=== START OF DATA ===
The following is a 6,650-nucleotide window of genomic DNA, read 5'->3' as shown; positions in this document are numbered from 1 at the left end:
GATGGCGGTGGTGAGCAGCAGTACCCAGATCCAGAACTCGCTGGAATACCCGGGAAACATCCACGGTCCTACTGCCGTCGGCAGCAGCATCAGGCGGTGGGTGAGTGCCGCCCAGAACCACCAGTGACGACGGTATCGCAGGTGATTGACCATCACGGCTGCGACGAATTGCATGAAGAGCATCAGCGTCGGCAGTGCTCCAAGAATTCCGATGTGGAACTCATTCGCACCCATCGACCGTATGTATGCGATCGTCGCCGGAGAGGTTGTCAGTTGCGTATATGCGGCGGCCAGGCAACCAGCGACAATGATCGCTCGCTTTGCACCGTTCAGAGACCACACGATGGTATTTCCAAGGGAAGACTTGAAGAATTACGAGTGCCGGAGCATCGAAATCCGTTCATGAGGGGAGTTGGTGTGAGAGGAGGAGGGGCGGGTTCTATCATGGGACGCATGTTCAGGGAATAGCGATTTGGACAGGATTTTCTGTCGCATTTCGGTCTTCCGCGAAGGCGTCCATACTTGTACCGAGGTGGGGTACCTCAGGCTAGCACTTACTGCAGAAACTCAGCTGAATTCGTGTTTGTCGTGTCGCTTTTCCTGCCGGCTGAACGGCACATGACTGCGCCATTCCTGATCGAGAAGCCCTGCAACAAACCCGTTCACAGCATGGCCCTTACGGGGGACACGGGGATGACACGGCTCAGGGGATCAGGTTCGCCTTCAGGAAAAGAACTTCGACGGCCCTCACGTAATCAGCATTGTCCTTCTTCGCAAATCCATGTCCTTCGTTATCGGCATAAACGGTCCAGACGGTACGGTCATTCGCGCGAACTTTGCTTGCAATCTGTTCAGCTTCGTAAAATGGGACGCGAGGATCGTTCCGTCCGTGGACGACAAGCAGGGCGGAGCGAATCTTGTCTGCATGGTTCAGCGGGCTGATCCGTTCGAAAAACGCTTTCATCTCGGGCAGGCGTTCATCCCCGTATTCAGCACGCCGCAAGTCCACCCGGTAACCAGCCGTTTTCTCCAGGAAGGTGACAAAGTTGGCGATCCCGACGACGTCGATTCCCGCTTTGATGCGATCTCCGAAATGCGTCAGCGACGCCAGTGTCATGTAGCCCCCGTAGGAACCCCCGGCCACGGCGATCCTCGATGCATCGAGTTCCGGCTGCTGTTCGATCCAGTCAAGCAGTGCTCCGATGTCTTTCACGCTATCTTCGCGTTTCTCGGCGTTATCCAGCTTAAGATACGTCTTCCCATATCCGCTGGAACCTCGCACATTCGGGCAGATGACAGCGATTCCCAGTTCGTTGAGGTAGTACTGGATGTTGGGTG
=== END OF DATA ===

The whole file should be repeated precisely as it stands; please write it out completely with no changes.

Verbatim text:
The following is a 6,650-nucleotide window of genomic DNA, read 5'->3' as shown; positions in this document are numbered from 1 at the left end:
GATGGCGGTGGTGAGCAGCAGTACCCAGATCCAGAACTCGCTGGAATACCCGGGAAACATCCACGGTCCTACTGCCGTCGGCAGCAGCATCAGGCGGTGGGTGAGTGCCGCCCAGAACCACCAGTGACGACGGTATCGCAGGTGATTGACCATCACGGCTGCGACGAATTGCATGAAGAGCATCAGCGTCGGCAGTGCTCCAAGAATTCCGATGTGGAACTCATTCGCACCCATCGACCGTATGTATGCGATCGTCGCCGGAGAGGTTGTCAGTTGCGTATATGCGGCGGCCAGGCAACCAGCGACAATGATCGCTCGCTTTGCACCGTTCAGAGACCACACGATGGTATTTCCAAGGGAAGACTTGAAGAATTACGAGTGCCGGAGCATCGAAATCCGTTCATGAGGGGAGTTGGTGTGAGAGGAGGAGGGGCGGGTTCTATCATGGGACGCATGTTCAGGGAATAGCGATTTGGACAGGATTTTCTGTCGCATTTCGGTCTTCCGCGAAGGCGTCCATACTTGTACCGAGGTGGGGTACCTCAGGCTAGCACTTACTGCAGAAACTCAGCTGAATTCGTGTTTGTCGTGTCGCTTTTCCTGCCGGCTGAACGGCACATGACTGCGCCATTCCTGATCGAGAAGCCCTGCAACAAACCCGTTCACAGCATGGCCCTTACGGGGGACACGGGGATGACACGGCTCAGGGGATCAGGTTCGCCTTCAGGAAAAGAACTTCGACGGCCCTCACGTAATCAGCATTGTCCTTCTTCGCAAATCCATGTCCTTCGTTATCGGCATAAACGGTCCAGACGGTACGGTCATTCGCGCGAACTTTGCTTGCAATCTGTTCAGCTTCGTAAAATGGGACGCGAGGATCGTTCCGTCCGTGGACGACAAGCAGGGCGGAGCGAATCTTGTCTGCATGGTTCAGCGGGCTGATCCGTTCGAAAAACGCTTTCATCTCGGGCAGGCGTTCATCCCCGTATTCAGCACGCCGCAAGTCCACCCGGTAACCAGCCGTTTTCTCCAGGAAGGTGACAAAGTTGGCGATCCCGACGACGTCGATTCCCGCTTTGATGCGATCTCCGAAATGCGTCAGCGACGCCAGTGTCATGTAGCCCCCGTAGGAACCCCCGGCCACGGCGATCCTCGATGCATCGAGTTCCGGCTGCTGTTCGATCCAGTCAAGCAGTGCTCCGATGTCTTTCACGCTATCTTCGCGTTTCTCGGCGTTATCCAGCTTAAGATACGTCTTCCCATATCCGCTGGAACCTCGCACATTCGGGCAGATGACAGCGATTCCCAGTTCGTTGAGGTAGTACTGGATGTTGGGTG